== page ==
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CHICAGO STUDIES

convenience. Whatever else may be said of this, it does not sound very much like the Gospel with its radical demands. Our Lord said we should lay down our life for our neighbor, and that, after all, is a certain inconvenience. In an effort to meet this challenge of moral minimalism Richard A. McCormick, S.J., has pointed out that while it is true that charity can be minimalized out of existence, it is also true that it can be maximalized out of existence. To illustrate his meaning Father McCormick gives two analogies. To require a tubercular patient to recover his health immediately under the penalty of not recovering it at all would be to condemn him to a lifetime of illness; or to require that a child master all the subtleties of nuclear physics at once under the penalty of being taught nothing at all would condemn him to a life of ignorance. Similarly, to demand the ideal and perfection of Christian charity under the penalty of mortal sin, that is under the penalty of the loss of supernatural charity, would be to condemn most Christians to a life without this virtue. For our charity will always be imperfect in this life, and its perfection is an ideal that we must grow towards. In their enthusiasm for charity and justice toward the Negro some good people may be tempted to confuse the distinction between the ideal to be pursued and the strict binding moral obligation. Here as in any other area a priest may not impose on the consciences of the faithful moral obligations which in fact do not exist. And one must remember that only a certain obligation is any obligation at all and that one can not be selective in applying this principle. The precise lines of our question should be carefully noticed, so that our conclusions can not serve as a rationalization for the racist conscience. What we are after is the minimum that can be demanded by the confessor in certain difficult situations. We are looking for what is clearly and certainly sinful in a very complicated moral area. It will be immediately apparent to anyone who reads the newspapers, watches television or hears the pastoral teaching of our bishops that there is much more that must be said about racial discrimination than can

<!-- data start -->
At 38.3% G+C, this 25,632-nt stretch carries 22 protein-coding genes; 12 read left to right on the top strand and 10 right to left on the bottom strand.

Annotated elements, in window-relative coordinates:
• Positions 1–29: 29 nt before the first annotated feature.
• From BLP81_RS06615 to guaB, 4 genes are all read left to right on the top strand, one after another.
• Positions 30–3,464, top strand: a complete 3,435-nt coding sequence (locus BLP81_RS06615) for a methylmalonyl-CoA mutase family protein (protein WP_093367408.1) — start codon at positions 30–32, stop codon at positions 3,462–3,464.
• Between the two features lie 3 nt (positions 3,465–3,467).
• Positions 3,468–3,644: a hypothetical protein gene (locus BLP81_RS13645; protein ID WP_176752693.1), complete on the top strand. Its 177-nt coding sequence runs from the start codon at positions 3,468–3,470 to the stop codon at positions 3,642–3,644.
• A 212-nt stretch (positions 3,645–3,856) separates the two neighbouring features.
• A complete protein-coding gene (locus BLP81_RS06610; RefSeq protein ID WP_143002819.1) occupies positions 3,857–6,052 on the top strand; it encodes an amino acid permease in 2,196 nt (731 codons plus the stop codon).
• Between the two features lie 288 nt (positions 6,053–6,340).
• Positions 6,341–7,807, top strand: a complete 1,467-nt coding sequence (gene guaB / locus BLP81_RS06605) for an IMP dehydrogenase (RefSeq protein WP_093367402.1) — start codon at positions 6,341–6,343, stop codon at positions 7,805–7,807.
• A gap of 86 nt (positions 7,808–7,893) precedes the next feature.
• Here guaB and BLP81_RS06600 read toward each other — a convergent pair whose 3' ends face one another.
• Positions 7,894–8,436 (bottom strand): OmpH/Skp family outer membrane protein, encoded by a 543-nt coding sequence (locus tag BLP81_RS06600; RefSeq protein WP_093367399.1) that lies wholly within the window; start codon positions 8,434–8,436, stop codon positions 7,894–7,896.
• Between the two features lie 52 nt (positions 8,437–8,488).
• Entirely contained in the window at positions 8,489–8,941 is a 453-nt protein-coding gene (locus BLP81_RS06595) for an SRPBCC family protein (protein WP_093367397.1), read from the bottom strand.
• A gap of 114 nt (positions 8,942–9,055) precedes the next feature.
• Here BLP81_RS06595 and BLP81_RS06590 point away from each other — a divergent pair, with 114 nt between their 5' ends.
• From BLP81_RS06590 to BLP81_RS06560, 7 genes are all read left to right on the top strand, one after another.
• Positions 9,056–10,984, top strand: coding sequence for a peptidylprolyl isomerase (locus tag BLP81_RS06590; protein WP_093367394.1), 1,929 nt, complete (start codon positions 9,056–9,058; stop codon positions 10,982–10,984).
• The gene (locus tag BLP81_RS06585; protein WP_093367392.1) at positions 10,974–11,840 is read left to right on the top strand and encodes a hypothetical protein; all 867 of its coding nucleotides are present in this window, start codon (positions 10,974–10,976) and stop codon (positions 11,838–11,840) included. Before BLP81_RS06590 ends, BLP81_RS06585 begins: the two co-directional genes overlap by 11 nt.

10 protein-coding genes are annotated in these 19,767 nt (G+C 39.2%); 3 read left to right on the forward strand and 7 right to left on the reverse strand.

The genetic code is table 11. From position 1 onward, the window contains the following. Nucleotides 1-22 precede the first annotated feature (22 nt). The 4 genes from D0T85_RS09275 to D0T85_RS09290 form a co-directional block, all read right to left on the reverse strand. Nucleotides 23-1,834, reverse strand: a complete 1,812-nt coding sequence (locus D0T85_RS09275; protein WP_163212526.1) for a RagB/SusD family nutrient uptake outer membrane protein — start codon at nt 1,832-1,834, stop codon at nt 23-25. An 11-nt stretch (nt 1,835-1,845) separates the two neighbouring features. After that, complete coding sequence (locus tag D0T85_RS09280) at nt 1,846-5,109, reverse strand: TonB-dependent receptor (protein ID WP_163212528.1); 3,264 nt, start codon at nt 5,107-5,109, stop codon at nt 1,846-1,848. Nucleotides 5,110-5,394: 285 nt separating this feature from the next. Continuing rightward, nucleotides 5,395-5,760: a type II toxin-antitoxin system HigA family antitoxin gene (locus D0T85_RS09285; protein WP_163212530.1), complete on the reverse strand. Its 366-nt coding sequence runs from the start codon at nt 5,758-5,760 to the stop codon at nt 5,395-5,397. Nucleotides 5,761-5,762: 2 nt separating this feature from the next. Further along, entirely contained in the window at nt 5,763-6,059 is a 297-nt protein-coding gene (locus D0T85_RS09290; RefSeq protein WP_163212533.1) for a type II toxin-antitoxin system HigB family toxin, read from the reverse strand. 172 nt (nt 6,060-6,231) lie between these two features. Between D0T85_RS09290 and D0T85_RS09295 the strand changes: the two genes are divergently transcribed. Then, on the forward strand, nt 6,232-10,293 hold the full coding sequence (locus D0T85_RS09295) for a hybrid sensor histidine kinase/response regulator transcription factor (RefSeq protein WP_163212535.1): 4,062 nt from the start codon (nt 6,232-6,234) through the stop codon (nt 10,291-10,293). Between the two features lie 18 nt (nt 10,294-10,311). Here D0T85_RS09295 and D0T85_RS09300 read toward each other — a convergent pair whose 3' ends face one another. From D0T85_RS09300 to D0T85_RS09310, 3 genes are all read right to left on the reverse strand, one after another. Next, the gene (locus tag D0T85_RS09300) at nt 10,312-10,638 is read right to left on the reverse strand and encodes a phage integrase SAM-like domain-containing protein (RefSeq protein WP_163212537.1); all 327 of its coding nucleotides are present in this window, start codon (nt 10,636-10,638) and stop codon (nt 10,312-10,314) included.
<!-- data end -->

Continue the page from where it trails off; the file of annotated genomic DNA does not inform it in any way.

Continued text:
Profile for Chicago Studies

Spring 1968  

Volume 7:1

Spring 1968  

Volume 7:1

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